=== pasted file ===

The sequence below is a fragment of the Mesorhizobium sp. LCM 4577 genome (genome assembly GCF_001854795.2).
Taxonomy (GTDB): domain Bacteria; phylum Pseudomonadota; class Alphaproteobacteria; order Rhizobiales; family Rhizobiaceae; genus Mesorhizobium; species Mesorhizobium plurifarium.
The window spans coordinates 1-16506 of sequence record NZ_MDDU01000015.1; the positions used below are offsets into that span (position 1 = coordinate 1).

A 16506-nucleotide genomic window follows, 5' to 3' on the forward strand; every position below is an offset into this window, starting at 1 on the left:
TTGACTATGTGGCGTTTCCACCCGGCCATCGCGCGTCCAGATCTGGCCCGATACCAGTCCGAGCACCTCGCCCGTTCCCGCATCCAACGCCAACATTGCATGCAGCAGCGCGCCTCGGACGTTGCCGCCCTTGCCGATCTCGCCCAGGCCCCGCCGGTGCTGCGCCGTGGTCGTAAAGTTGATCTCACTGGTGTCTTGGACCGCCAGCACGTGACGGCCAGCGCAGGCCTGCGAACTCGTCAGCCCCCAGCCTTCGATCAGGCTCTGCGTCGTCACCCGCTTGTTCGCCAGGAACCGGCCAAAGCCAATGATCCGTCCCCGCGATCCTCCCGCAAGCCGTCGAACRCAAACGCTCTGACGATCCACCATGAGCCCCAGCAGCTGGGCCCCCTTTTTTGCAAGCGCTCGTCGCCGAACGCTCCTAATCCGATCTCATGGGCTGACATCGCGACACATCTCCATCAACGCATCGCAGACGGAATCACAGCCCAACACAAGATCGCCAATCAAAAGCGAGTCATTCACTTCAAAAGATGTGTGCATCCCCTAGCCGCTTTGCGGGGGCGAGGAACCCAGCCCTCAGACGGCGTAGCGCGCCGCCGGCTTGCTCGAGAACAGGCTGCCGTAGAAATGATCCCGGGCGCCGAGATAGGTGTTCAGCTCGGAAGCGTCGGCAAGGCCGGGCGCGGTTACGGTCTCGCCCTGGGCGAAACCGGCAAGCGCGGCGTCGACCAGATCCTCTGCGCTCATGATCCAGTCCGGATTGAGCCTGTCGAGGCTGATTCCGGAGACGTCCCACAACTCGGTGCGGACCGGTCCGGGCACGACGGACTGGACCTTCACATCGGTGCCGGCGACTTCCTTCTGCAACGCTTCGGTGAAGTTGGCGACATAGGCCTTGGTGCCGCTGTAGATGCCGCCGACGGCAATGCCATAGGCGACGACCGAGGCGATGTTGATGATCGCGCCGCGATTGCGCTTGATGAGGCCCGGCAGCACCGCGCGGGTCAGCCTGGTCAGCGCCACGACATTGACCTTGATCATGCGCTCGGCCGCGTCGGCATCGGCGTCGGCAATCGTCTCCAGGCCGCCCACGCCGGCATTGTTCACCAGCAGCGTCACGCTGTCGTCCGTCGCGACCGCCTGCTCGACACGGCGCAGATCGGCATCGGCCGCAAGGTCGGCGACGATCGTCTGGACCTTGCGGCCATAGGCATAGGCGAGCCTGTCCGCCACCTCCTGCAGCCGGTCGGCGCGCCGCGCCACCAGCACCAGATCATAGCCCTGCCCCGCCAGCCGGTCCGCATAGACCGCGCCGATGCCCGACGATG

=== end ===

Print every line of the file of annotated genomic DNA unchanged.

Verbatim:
The sequence below is a fragment of the Mesorhizobium sp. LCM 4577 genome (genome assembly GCF_001854795.2).
Taxonomy (GTDB): domain Bacteria; phylum Pseudomonadota; class Alphaproteobacteria; order Rhizobiales; family Rhizobiaceae; genus Mesorhizobium; species Mesorhizobium plurifarium.
The window spans coordinates 1-16506 of sequence record NZ_MDDU01000015.1; the positions used below are offsets into that span (position 1 = coordinate 1).

A 16506-nucleotide genomic window follows, 5' to 3' on the forward strand; every position below is an offset into this window, starting at 1 on the left:
TTGACTATGTGGCGTTTCCACCCGGCCATCGCGCGTCCAGATCTGGCCCGATACCAGTCCGAGCACCTCGCCCGTTCCCGCATCCAACGCCAACATTGCATGCAGCAGCGCGCCTCGGACGTTGCCGCCCTTGCCGATCTCGCCCAGGCCCCGCCGGTGCTGCGCCGTGGTCGTAAAGTTGATCTCACTGGTGTCTTGGACCGCCAGCACGTGACGGCCAGCGCAGGCCTGCGAACTCGTCAGCCCCCAGCCTTCGATCAGGCTCTGCGTCGTCACCCGCTTGTTCGCCAGGAACCGGCCAAAGCCAATGATCCGTCCCCGCGATCCTCCCGCAAGCCGTCGAACRCAAACGCTCTGACGATCCACCATGAGCCCCAGCAGCTGGGCCCCCTTTTTTGCAAGCGCTCGTCGCCGAACGCTCCTAATCCGATCTCATGGGCTGACATCGCGACACATCTCCATCAACGCATCGCAGACGGAATCACAGCCCAACACAAGATCGCCAATCAAAAGCGAGTCATTCACTTCAAAAGATGTGTGCATCCCCTAGCCGCTTTGCGGGGGCGAGGAACCCAGCCCTCAGACGGCGTAGCGCGCCGCCGGCTTGCTCGAGAACAGGCTGCCGTAGAAATGATCCCGGGCGCCGAGATAGGTGTTCAGCTCGGAAGCGTCGGCAAGGCCGGGCGCGGTTACGGTCTCGCCCTGGGCGAAACCGGCAAGCGCGGCGTCGACCAGATCCTCTGCGCTCATGATCCAGTCCGGATTGAGCCTGTCGAGGCTGATTCCGGAGACGTCCCACAACTCGGTGCGGACCGGTCCGGGCACGACGGACTGGACCTTCACATCGGTGCCGGCGACTTCCTTCTGCAACGCTTCGGTGAAGTTGGCGACATAGGCCTTGGTGCCGCTGTAGATGCCGCCGACGGCAATGCCATAGGCGACGACCGAGGCGATGTTGATGATCGCGCCGCGATTGCGCTTGATGAGGCCCGGCAGCACCGCGCGGGTCAGCCTGGTCAGCGCCACGACATTGACCTTGATCATGCGCTCGGCCGCGTCGGCATCGGCGTCGGCAATCGTCTCCAGGCCGCCCACGCCGGCATTGTTCACCAGCAGCGTCACGCTGTCGTCCGTCGCGACCGCCTGCTCGACACGGCGCAGATCGGCATCGGCCGCAAGGTCGGCGACGATCGTCTGGACCTTGCGGCCATAGGCATAGGCGAGCCTGTCCGCCACCTCCTGCAGCCGGTCGGCGCGCCGCGCCACCAGCACCAGATCATAGCCCTGCCCCGCCAGCCGGTCCGCATAGACCGCGCCGATGCCCGACGATG